Posts Tagged ‘Inspiration’

Video Profile of Mark Gee, 2013 Astronomy Photographer of the Year

2013 was a fantastic year for astrophotographer Mark Gee. First, barely one month into the year, he went from amateur photographer to Internet sensation when his gorgeous video “Full Moon Silhouettes” went viral. And then, to finish out the year, he took home the top prize at the Astronomy Photographer of the Year 2013 competition with his beautiful “Guiding Light” photograph.

In the video profile above by New Zealand’s The Learning Connection, we get to know Mark and his history, hear about his meteoric (pardon the pun) rise to astrophotography stardom (there’s another one), and pick up a little bit of inspiration on the way. If you have 17 minutes to spare and you love astrophotography, you won’t regret spending them this way.

Vemödalen: The Fear that Every Photo Has Already Been Captured by Someone Else

The Dictionary of Obscure Sorrows has put together an inspirational video that defines and elaborates on vemödalen, “the frustration of photographing something amazing when thousands of identical photos already exist,” using a clever collection of photographs to do so.

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Story Behind the Image: The Best Time to be a Photographer is Right Now

Nikon D700 / 70-300mm f/4.5-5.6 lens / ISO 200

Nikon D700 / 17-35mm f/2.8 lens / ISO 200

Today David Lama is one of the most successful professional climbers in Europe. But at age 19, his climbing career almost ended before it even began. Read more…

The Road to Wolfboro: A Cinematic Tribute to the Beauty of Wet Plate Collodion Photography

Skateboard company Element recently put together a wonderful little mini-documentary titled The Road to Wolfboro. In it, a dedicated film crew follows photographer Brian Gaberman around as he shares his fascination of wet plate photography and captures some of the most beautiful scenes across the east cost.

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Video: Successful Photographers Reveal Their Biggest Fears and Offer Advice

Elizabeth Gilbert — the author best known for her bestselling memoir Eat, Pray, Loveonce wrote that fear and creativity are conjoined twins. In other words, you don’t get one without the other. If you kill fear, you kill creativity.

And while we might think that the most talented of photographers, the ones who have very decidedly ‘made it,’ no longer experience the fear that comes with starting a new project or taking a big risk, we’d be wrong. Read more…

Photographers Share About How They Overcame Their Greatest Fears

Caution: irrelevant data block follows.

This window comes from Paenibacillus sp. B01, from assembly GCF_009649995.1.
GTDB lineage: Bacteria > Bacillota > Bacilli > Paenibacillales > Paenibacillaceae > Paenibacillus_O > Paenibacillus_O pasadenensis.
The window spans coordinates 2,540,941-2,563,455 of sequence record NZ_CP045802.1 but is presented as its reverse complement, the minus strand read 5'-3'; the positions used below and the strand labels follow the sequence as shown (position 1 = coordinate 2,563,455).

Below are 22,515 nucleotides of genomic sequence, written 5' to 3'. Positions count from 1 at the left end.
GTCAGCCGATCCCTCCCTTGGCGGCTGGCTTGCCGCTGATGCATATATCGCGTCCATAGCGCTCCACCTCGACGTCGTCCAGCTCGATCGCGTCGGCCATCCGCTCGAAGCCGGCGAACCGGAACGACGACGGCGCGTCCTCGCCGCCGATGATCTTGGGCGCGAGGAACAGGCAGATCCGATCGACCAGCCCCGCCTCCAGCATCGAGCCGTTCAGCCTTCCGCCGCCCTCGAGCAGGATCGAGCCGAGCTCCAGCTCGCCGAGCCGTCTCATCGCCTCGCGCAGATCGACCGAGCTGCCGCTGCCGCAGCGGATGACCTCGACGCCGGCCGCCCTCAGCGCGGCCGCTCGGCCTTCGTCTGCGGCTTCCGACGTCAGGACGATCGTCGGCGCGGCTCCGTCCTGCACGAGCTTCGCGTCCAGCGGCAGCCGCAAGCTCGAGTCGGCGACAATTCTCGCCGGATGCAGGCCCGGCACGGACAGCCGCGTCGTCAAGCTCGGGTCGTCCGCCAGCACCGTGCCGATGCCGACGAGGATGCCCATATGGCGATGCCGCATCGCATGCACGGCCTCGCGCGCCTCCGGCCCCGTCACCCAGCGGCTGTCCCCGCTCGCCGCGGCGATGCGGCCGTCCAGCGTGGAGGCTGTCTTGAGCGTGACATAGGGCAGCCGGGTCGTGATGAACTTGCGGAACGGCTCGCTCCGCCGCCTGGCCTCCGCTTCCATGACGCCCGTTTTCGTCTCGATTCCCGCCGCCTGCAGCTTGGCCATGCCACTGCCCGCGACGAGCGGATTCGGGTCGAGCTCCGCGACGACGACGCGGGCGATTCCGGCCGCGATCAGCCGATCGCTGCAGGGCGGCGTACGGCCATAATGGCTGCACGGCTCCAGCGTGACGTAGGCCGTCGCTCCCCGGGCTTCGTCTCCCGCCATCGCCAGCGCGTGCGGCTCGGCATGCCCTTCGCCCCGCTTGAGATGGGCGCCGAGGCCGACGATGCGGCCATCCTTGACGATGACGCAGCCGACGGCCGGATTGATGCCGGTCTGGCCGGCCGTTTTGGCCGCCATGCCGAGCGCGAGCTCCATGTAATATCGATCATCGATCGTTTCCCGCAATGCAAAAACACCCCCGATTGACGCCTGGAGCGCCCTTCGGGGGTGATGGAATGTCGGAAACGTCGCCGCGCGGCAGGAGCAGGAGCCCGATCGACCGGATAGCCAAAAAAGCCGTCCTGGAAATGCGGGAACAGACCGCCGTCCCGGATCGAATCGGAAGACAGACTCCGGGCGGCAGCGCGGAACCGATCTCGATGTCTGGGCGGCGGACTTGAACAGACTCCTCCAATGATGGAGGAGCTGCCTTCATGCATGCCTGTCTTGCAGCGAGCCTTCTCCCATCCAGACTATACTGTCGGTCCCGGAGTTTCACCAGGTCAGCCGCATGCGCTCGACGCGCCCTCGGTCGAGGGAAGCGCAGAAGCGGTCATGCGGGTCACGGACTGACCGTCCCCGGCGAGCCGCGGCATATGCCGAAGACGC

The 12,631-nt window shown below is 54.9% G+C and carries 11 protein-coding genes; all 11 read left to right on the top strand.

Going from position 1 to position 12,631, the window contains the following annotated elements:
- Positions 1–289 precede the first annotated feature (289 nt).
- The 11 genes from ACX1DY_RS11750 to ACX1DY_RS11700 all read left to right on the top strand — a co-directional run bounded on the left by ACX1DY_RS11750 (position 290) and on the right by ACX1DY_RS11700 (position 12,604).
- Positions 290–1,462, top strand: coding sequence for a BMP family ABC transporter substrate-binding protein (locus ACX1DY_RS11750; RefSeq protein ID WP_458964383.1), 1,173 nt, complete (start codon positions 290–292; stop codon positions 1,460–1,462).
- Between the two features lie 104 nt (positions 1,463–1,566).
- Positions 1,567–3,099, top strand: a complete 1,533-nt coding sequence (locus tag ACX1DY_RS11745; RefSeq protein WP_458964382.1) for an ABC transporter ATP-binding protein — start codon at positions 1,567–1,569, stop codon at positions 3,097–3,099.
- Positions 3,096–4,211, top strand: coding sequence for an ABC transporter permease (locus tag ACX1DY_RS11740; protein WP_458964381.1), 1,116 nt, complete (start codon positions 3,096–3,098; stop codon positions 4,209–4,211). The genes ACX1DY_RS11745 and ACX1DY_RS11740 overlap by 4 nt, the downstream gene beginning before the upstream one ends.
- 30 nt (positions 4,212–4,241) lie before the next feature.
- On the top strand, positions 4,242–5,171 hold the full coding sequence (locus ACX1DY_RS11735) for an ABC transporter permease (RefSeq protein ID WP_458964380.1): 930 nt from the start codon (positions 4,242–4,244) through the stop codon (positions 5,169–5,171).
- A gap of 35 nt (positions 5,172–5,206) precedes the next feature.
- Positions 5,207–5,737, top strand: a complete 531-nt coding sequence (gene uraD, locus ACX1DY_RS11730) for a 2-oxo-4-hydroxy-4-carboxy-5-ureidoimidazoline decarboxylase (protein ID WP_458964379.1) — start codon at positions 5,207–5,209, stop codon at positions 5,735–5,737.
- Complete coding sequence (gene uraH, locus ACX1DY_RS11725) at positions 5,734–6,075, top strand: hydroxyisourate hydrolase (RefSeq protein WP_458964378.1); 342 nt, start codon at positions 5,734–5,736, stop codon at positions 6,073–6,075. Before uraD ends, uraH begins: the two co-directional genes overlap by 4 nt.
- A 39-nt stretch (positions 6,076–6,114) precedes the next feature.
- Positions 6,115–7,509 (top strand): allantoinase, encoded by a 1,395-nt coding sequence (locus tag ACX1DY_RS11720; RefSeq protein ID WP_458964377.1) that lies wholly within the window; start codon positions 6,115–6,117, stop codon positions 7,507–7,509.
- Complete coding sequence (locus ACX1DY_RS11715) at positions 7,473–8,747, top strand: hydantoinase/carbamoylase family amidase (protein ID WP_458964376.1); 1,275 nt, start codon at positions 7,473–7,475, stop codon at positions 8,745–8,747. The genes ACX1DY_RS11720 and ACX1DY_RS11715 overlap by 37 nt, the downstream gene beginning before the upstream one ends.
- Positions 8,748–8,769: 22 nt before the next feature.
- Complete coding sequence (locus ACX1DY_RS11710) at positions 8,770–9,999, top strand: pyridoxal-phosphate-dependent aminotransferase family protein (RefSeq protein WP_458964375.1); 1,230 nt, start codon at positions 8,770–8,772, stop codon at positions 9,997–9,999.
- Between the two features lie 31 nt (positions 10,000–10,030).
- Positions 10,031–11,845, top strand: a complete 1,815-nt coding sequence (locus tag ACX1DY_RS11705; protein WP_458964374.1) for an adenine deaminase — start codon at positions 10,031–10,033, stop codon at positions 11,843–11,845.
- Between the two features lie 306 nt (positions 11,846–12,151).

Everyone has fears, even the most successful photographers in the business. The key to overcoming those fears is to manage them rather than spending time and mental energy dwelling on them.

During Stand Out! events in Los Angeles and San Francisco, several photographer speakers were taken aside and asked about the greatest fears in their careers. The responses speak for themselves, with almost every photographer saying that one needs to ‘hustle’ and ‘take risks’ to succeed.

(via Fstoppers)

Inspiration and Advice: How to Be Happy with Your Photos

Reminiscent of the much-loved “The Gap” monologue by NPR’s Ira Glass, photographer and educator Mike Browne recently produced an inspirational video that tackles the topics of expectations, practice, and how to be happy with your photos as you continue on your photographic journey. Read more…

Steampunk Friends for Life: A Little Story About the Power of Networking as a Photographer

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This is a story about networking, giving back, friendship, trust, #sharingiscaring and steampunk.

Before I moved to Cardiff, Wales, I decided that I wanted to do some “pro bono” projects since I’ve noticed that they provide inspiration and sometimes good things you didn’t even expect.
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Inspiration: John Cleese on How to Be Creative

Legendary writer and actor John Cleese is known more for his sense of humor than almost any other attribute. But as he demonstrates brilliantly in the above video, he also has an inspirational outlook and deep interest in the subject of creativity.

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The Photographer’s Manifesto

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I have seen absolutely beautiful things happen in the photo industry. I’ve seen strangers become best friends, I’ve seen grand ideas being brought to life, and I’ve seen photographers grow from beginners to mentors. I’ve seen so many things that make me proud to be a part of such an amazing community.

The sad news is that I’ve also seen the uglier side of it. I’ve seen jealousy turn into bad-mouthing, I’ve seen photographers knowingly leave out key techniques from classes or talks, and I’ve seen new photographers become discouraged and disheartened by the cold shoulders of the more popular photographers in the industry. For a lack of better words, that sucks. Nobody benefits from negativity like that so we might as well get rid of it.

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